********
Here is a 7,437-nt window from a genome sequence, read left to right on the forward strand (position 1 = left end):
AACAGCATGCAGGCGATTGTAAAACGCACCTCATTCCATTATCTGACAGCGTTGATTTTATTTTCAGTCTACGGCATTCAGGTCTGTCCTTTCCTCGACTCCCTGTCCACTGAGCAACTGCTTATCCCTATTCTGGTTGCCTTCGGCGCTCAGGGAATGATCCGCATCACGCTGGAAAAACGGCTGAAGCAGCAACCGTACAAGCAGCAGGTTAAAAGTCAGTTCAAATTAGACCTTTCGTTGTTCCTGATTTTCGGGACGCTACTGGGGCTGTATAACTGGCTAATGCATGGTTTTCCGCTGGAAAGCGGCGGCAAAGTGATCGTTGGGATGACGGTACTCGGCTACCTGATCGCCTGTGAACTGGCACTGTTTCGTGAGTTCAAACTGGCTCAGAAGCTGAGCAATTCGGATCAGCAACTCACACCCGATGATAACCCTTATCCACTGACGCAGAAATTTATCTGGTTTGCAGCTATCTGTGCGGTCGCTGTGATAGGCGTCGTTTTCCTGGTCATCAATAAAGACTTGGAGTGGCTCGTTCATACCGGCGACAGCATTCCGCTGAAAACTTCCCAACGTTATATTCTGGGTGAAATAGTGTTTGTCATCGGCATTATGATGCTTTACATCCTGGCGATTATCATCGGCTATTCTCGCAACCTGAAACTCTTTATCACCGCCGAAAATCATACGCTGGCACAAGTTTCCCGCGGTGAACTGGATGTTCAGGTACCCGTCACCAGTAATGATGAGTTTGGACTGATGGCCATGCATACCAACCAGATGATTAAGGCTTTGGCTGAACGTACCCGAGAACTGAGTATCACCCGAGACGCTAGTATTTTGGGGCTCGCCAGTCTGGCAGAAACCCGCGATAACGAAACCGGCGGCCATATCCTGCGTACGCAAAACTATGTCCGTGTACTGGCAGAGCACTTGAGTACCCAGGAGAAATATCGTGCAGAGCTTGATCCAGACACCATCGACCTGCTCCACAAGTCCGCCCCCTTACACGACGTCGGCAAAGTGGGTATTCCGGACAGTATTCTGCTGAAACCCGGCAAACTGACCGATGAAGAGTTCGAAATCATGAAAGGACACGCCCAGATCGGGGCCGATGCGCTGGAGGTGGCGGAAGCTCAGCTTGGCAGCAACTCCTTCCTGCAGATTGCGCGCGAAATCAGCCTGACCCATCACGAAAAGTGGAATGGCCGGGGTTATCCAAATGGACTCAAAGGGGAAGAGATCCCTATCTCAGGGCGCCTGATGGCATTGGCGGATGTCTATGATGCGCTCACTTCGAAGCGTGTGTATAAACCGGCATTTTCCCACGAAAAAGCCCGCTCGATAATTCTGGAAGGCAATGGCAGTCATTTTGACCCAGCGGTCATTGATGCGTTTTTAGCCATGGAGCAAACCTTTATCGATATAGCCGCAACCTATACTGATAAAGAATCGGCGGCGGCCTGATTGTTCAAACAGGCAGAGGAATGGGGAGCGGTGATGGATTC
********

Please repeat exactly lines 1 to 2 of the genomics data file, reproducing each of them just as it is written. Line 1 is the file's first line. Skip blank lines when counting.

Here is a 7,437-nt window from a genome sequence, read left to right on the forward strand (position 1 = left end):
AACAGCATGCAGGCGATTGTAAAACGCACCTCATTCCATTATCTGACAGCGTTGATTTTATTTTCAGTCTACGGCATTCAGGTCTGTCCTTTCCTCGACTCCCTGTCCACTGAGCAACTGCTTATCCCTATTCTGGTTGCCTTCGGCGCTCAGGGAATGATCCGCATCACGCTGGAAAAACGGCTGAAGCAGCAACCGTACAAGCAGCAGGTTAAAAGTCAGTTCAAATTAGACCTTTCGTTGTTCCTGATTTTCGGGACGCTACTGGGGCTGTATAACTGGCTAATGCATGGTTTTCCGCTGGAAAGCGGCGGCAAAGTGATCGTTGGGATGACGGTACTCGGCTACCTGATCGCCTGTGAACTGGCACTGTTTCGTGAGTTCAAACTGGCTCAGAAGCTGAGCAATTCGGATCAGCAACTCACACCCGATGATAACCCTTATCCACTGACGCAGAAATTTATCTGGTTTGCAGCTATCTGTGCGGTCGCTGTGATAGGCGTCGTTTTCCTGGTCATCAATAAAGACTTGGAGTGGCTCGTTCATACCGGCGACAGCATTCCGCTGAAAACTTCCCAACGTTATATTCTGGGTGAAATAGTGTTTGTCATCGGCATTATGATGCTTTACATCCTGGCGATTATCATCGGCTATTCTCGCAACCTGAAACTCTTTATCACCGCCGAAAATCATACGCTGGCACAAGTTTCCCGCGGTGAACTGGATGTTCAGGTACCCGTCACCAGTAATGATGAGTTTGGACTGATGGCCATGCATACCAACCAGATGATTAAGGCTTTGGCTGAACGTACCCGAGAACTGAGTATCACCCGAGACGCTAGTATTTTGGGGCTCGCCAGTCTGGCAGAAACCCGCGATAACGAAACCGGCGGCCATATCCTGCGTACGCAAAACTATGTCCGTGTACTGGCAGAGCACTTGAGTACCCAGGAGAAATATCGTGCAGAGCTTGATCCAGACACCATCGACCTGCTCCACAAGTCCGCCCCCTTACACGACGTCGGCAAAGTGGGTATTCCGGACAGTATTCTGCTGAAACCCGGCAAACTGACCGATGAAGAGTTCGAAATCATGAAAGGACACGCCCAGATCGGGGCCGATGCGCTGGAGGTGGCGGAAGCTCAGCTTGGCAGCAACTCCTTCCTGCAGATTGCGCGCGAAATCAGCCTGACCCATCACGAAAAGTGGAATGGCCGGGGTTATCCAAATGGACTCAAAGGGGAAGAGATCCCTATCTCAGGGCGCCTGATGGCATTGGCGGATGTCTATGATGCGCTCACTTCGAAGCGTGTGTATAAACCGGCATTTTCCCACGAAAAAGCCCGCTCGATAATTCTGGAAGGCAATGGCAGTCATTTTGACCCAGCGGTCATTGATGCGTTTTTAGCCATGGAGCAAACCTTTATCGATATAGCCGCAACCTATACTGATAAAGAATCGGCGGCGGCCTGATTGTTCAAACAGGCAGAGGAATGGGGAGCGGTGATGGATTC